Due process considerations mandate standards carrying "sufficiently definite warning as to the proscribed conduct when measured by common understanding and practices." United States v. Petrillo, 332 U.S. 1, 8, 67 S.Ct. 1538, 1542, 91 L.Ed. 1877 (1947).
No Circuit Court of Appeals has yet considered a vagueness challenge to 29 C.F.R. § 1926.28(a) in its present form. The regulation was initially promulgated pursuant to authority granted the Secretary of Labor in § 107 of the Contract Work Hours and Safety Standards Act, 40 U.S.C.A. § 333 (1969). When adopted by the Secretary on May 29, 1971 as an OSHA standard under 29 U.S.C.A. § 655(a), this "established Federal standard"5 read as follows:
The employer is responsible for requiring the wearing of appropriate personal protective equipment in all operations where there is an exposure to hazardous conditions And where this part indicates the need for using such equipment to reduce the hazards to the employees.
As so worded, the standard was held unenforceably vague by the Ninth Circuit in Hoffman Construction Co. v. OSHRC, 546 F.2d 281 (9th Cir. 1976), when applied to the asserted need for safety lines attached to a structure on which employees were working forty feet above the ground. The court acknowledged the danger involved as a matter of "general intuition." Noting the conjunctive structure of the standard's command, however, the court found no specific instructions among the subsections of Part 1926 to tell the employer when protective equipment is required. 546 F.2d at 283.
The regulation was reworded on December 16, 1972 to substitute "or" for the "and" in italics above. 37 Fed.Reg. 27,510 (1972). The Hoffman court expressly declined to comment on the revised versions.6 546 F.2d at 283 n.5.
Although the Commission has consistently upheld the standard as not unenforceably vague, each decision by the Commission has produced as many conflicting interpretations as there were participating commissioners, both under the old regulation,7 and the new.8 This case itself was decided with three different written opinions. This continuing "three-way split in the interpretation of the standard," as referred to in the concurring opinion of Commissioner Cleary, might well evidence to some the very vagueness charged by the petitioner. If the regulation is such that the commissioners themselves cannot agree upon what it demands, it may seem to require different things to different employers, the cornerstone of the uncertainty argument.
For the objectivity needed to rescue § 1926.28(a) from unconstitutional uncertainty, however, we look to cases construing analogous OSHA standards and to the tort law concept of the "reasonable man." Several circuits have upheld, despite its lack of precision, 29 C.F.R. § 1910.132(a), the subject standard's general industry analogue.9 This Court rejected the employer's vagueness claim in Ryder Truck Lines, Inc. v. Brennan, 497 F.2d 230, 233 (5th Cir. 1974), finding that section drafted "with as much exactitude as possible in light of the myriad conceivable situations which could arise and which would be capable of causing injury." The Court identified as inherent in the standard, the test of whether or not a reasonable person would have recognized the hazard. In Ryder the hazard recognized by the "reasonable person" to warrant use of protective footwear was that of foot injuries to dock workers in contact with heavy freight and equipment in a confined area.
The "reasonable person" test was also read into 29 C.F.R. § 1910.132(a) by the Fourth Circuit in McLean Trucking Co. v. OSHRC, 503 F.2d 8 (4th Cir. 1974). Again the use of protective footwear for loading dock workers was the safety obligation of which the employer was deemed to have notice. The reasonable person approach, the Court noted, accords with congressional purpose as reflected in the general duty clause of the statute itself,10 the language of which is at least as imprecise as that of 29 C.F.R. § 1910.132(a).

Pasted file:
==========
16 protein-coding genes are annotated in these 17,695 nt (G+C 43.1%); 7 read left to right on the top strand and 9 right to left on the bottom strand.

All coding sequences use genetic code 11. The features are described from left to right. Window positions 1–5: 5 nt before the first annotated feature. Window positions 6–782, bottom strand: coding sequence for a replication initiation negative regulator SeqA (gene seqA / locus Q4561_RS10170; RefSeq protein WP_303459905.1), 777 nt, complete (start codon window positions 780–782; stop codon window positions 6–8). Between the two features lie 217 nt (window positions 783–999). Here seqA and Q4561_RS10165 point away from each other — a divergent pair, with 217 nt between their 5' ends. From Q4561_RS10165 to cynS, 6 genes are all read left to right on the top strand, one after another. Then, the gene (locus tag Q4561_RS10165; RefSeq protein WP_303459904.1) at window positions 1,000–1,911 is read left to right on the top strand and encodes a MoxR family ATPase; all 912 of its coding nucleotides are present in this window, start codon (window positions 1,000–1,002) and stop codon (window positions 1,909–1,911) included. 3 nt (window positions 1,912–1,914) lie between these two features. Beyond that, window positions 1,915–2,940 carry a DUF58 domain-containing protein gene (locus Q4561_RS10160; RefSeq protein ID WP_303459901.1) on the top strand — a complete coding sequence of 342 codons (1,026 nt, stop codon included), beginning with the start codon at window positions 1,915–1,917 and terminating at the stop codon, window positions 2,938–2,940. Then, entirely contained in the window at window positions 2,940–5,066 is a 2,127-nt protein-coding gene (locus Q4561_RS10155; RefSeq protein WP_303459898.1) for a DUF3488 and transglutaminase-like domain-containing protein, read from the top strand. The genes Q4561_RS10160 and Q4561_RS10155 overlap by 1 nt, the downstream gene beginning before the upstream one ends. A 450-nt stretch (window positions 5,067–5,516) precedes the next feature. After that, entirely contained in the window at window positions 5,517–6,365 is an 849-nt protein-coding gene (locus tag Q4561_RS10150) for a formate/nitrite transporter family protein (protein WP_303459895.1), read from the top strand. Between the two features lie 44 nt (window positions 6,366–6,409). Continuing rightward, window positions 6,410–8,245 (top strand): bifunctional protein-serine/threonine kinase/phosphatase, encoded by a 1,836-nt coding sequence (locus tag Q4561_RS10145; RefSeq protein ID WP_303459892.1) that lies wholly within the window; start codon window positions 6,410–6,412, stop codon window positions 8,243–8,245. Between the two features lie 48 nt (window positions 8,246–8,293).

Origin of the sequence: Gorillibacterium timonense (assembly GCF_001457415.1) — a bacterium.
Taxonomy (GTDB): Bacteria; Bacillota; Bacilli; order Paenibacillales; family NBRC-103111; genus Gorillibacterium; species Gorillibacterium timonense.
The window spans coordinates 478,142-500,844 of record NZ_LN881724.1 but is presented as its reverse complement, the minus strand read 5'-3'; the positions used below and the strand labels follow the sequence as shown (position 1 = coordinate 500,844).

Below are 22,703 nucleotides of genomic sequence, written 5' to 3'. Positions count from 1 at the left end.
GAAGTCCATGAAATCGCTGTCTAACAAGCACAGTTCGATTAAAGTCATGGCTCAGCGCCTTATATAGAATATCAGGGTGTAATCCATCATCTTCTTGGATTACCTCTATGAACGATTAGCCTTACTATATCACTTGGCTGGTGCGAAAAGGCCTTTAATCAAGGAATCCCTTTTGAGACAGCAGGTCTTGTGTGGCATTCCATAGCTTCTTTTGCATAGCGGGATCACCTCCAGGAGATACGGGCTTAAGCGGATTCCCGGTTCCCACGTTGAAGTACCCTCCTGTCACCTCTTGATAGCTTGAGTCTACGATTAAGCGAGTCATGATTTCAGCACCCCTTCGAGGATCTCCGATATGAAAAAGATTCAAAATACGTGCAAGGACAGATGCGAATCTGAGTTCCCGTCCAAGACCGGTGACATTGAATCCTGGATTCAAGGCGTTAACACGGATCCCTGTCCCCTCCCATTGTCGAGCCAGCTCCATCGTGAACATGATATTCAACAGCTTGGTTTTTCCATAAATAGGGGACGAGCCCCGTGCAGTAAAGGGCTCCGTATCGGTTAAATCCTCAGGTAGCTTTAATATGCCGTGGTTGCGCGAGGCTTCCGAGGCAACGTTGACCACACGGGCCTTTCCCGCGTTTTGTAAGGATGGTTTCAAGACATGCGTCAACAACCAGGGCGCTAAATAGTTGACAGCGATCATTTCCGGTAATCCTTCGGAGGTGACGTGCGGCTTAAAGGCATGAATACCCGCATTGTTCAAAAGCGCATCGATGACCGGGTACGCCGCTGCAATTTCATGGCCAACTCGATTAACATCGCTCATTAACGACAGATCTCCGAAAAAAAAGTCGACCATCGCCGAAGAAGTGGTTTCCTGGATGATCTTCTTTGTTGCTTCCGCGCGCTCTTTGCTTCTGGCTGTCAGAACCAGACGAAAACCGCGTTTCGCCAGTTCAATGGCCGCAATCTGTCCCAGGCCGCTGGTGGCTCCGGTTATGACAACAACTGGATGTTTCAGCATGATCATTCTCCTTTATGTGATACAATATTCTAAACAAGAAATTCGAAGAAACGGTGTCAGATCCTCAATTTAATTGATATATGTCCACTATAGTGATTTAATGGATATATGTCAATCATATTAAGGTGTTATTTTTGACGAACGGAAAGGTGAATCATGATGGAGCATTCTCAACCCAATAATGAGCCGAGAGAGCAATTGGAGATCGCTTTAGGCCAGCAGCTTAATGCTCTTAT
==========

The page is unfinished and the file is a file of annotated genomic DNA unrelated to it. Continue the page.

In a third protective footwear case, Arkansas-Best Freight Systems, Inc. v. OSHRC, 529 F.2d 649, 655 (8th Cir. 1976), the Eighth Circuit endorsed the "reasonable person" interpretation, a test of foreseeability of danger warranting protective equipment, to determine the applicability of the difficult protective equipment standard.
In Cape & Vineyard Div. v. OSHRC, 512 F.2d 1148 (1st Cir. 1975), § 1910.132(a) was applied to an alleged failure of the employer to require protective equipment against electrical shock in utility company repair work. The "reasonable person" test was embellished to ask "whether a reasonably prudent man familiar with the circumstances of the industry would have protected against the hazard." 512 F.2d at 1152.
The Cape & Vineyard test was relied upon by the Ninth Circuit in Brennan v. Smoke-Craft, Inc., 530 F.2d 843, 845 (9th Cir. 1976) to determine the need for protective gloves in the sausage manufacturing industry. It was endorsed most recently by the Second Circuit in American Airlines, Inc. v. Secretary of Labor, 578 F.2d 38, 41 (2d Cir. 1978), in the context of a requirement for protective footwear for airline cargo handlers.
The clarity of the standard Sub judice is equally well served by the "reasonable person" approach if applied with a sensitivity to the circumstances in which it is used.
The "reasonable man" is, of course, a fictional character borrowed from tort law wherein his conduct sets the standard below which behavior constitutes negligence. See generally, W. Prosser, Law of Torts at 149-80. Because the reasonable man personifies the community ideal of reasonable behavior, evidence of customary conduct of those similarly situated may be probative in determining his behavior. Id. at 166-68. See, e. g., Ward v. Hobart Manuf. Co., 450 F.2d 1176, 1185 (5th Cir. 1971) (where defendant manufacturer conformed with standards prevailing in the industry and no strong evidence countered customary practices, this Court found little to indicate defendant's conduct was unreasonable). Custom is, however, not dispositive in negligence actions. "(W)hat ought to be done is fixed by a standard of reasonable prudence, whether it usually is complied with or not." Texas & Pacific Ry. Co. v. Behymer, 189 U.S. 468, 470, 23 S.Ct. 622, 623, 47 L.Ed. 905 (1903).